The March contract in sugar futures was up just above par, inching up .05 percent to 19.25 a pound at the close of the day at the ICE exchange in New York. Last Friday, the same contract settled at 19.12 a pound while currently trading at 19.24 up about 12 points for the trading week in a very nonvolatile trading manner as the holiday season is certainly upon us.
The remainder of the softs sector in commodities futures markets was mixed, with March orange juice futures closing down 4.05 percent at 201.35 as some market participants had been waiting for a sell-off in OJ futures. The same contract month in coffee futures was up 1.90 percent at 142, while March cocoa futures ended the session 3.23 percent higher at 2,240.
Most commodities futures market participants are awaiting the start of tomorrow’s Federal Open Market Committee meeting on Tuesday. Although a rate hike on Wednesday is all but priced in, there is always the possibility of surprise. The probability that the FOMC will increase its fed funds rate at the December 13-14 meeting is nearly 100 percent, compared to a 68 percent possibility in early November. Analysts say to expect more rapid inflation in commodities futures prices, which could become more of a bearish factor. Some analysts say to wage inflation in commodities futures markets will increase substantially above the consensus view.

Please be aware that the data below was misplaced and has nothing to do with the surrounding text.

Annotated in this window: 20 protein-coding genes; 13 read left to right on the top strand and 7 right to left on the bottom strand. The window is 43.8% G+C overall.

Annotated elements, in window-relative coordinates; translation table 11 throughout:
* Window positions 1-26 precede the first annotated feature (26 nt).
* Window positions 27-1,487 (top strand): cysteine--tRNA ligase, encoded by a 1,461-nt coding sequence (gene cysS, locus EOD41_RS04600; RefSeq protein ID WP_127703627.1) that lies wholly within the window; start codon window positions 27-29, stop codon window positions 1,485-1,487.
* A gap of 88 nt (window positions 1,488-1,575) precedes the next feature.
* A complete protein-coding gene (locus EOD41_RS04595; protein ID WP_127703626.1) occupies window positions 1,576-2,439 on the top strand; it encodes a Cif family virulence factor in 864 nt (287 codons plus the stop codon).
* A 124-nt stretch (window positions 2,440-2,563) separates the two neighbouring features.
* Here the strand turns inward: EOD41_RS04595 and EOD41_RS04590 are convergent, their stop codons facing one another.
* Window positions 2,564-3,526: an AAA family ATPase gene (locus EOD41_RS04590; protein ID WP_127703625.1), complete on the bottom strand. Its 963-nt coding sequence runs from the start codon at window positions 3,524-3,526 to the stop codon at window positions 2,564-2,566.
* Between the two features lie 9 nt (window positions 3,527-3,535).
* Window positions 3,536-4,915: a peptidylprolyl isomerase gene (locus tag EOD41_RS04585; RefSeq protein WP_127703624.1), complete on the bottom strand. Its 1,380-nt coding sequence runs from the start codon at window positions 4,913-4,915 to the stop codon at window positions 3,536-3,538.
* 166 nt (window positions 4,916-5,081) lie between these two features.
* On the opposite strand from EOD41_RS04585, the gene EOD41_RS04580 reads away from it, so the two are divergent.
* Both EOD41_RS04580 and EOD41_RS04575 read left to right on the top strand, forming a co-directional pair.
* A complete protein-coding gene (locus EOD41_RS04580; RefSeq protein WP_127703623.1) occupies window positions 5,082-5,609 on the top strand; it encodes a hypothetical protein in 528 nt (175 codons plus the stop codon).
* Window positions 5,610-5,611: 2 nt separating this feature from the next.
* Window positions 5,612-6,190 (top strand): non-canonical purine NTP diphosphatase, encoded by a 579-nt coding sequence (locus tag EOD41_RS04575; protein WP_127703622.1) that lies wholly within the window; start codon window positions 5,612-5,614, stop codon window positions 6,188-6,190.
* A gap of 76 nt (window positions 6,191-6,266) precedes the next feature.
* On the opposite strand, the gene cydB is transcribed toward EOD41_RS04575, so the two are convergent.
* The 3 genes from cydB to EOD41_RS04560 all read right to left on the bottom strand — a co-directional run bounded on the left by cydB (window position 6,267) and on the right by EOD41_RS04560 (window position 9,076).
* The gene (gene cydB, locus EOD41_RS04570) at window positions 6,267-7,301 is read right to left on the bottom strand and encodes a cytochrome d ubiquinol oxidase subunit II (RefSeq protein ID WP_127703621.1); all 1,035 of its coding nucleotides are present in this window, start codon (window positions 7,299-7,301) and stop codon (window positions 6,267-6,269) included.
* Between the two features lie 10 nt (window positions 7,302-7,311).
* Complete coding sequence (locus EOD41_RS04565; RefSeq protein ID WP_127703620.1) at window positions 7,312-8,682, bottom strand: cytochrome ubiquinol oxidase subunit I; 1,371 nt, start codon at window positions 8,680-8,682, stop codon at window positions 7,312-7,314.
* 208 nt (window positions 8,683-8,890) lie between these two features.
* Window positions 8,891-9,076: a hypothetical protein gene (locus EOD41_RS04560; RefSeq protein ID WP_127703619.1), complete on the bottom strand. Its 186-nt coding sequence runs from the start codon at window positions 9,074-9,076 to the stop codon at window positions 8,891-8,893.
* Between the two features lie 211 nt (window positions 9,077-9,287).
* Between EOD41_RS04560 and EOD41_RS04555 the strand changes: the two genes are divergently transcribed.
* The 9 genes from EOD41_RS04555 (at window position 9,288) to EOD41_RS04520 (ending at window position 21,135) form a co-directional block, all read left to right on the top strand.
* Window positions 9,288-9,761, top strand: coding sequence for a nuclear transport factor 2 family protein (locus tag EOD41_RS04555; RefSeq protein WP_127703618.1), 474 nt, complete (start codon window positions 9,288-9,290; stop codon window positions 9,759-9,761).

Economists also predict that Fed Chair Janet Yellen, in her press conference on Wednesday, will warn markets to calm down and that the U.S. economy still has “room to run”.
In addition to the FOMC decision, the week’s economic calendar contains a slew of reports of note to the commodities futures markets, including November Import and Export Prices released on Tuesday.
Other significant reports include but are not limited to November Retail Sales, due on Wednesday, as well as the Producers Price Index for the same month. The November Consumer Price Index is on the calendar and Housing Starts and Building Permits for the same month are also slated for release.